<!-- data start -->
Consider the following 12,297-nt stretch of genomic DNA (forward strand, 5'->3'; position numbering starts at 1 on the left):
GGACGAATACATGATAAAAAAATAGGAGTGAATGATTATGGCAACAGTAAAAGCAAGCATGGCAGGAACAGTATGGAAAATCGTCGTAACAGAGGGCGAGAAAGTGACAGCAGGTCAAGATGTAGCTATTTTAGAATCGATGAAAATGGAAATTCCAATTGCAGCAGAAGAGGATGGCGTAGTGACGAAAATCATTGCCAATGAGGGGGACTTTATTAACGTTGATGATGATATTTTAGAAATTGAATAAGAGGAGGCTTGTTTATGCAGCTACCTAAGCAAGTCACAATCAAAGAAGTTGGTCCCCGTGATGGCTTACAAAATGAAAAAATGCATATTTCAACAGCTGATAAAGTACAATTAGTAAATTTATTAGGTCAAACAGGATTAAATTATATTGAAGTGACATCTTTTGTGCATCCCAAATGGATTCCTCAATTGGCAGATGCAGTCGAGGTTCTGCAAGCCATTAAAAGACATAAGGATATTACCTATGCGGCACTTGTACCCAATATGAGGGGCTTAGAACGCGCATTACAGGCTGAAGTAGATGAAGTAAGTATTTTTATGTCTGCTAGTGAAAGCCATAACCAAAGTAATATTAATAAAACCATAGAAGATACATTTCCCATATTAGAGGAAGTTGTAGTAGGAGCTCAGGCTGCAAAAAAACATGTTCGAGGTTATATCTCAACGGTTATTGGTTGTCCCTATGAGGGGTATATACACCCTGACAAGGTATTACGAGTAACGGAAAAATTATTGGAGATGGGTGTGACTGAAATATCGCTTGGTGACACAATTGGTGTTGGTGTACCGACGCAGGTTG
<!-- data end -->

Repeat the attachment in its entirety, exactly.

Consider the following 12,297-nt stretch of genomic DNA (forward strand, 5'->3'; position numbering starts at 1 on the left):
GGACGAATACATGATAAAAAAATAGGAGTGAATGATTATGGCAACAGTAAAAGCAAGCATGGCAGGAACAGTATGGAAAATCGTCGTAACAGAGGGCGAGAAAGTGACAGCAGGTCAAGATGTAGCTATTTTAGAATCGATGAAAATGGAAATTCCAATTGCAGCAGAAGAGGATGGCGTAGTGACGAAAATCATTGCCAATGAGGGGGACTTTATTAACGTTGATGATGATATTTTAGAAATTGAATAAGAGGAGGCTTGTTTATGCAGCTACCTAAGCAAGTCACAATCAAAGAAGTTGGTCCCCGTGATGGCTTACAAAATGAAAAAATGCATATTTCAACAGCTGATAAAGTACAATTAGTAAATTTATTAGGTCAAACAGGATTAAATTATATTGAAGTGACATCTTTTGTGCATCCCAAATGGATTCCTCAATTGGCAGATGCAGTCGAGGTTCTGCAAGCCATTAAAAGACATAAGGATATTACCTATGCGGCACTTGTACCCAATATGAGGGGCTTAGAACGCGCATTACAGGCTGAAGTAGATGAAGTAAGTATTTTTATGTCTGCTAGTGAAAGCCATAACCAAAGTAATATTAATAAAACCATAGAAGATACATTTCCCATATTAGAGGAAGTTGTAGTAGGAGCTCAGGCTGCAAAAAAACATGTTCGAGGTTATATCTCAACGGTTATTGGTTGTCCCTATGAGGGGTATATACACCCTGACAAGGTATTACGAGTAACGGAAAAATTATTGGAGATGGGTGTGACTGAAATATCGCTTGGTGACACAATTGGTGTTGGTGTACCGACGCAGGTTG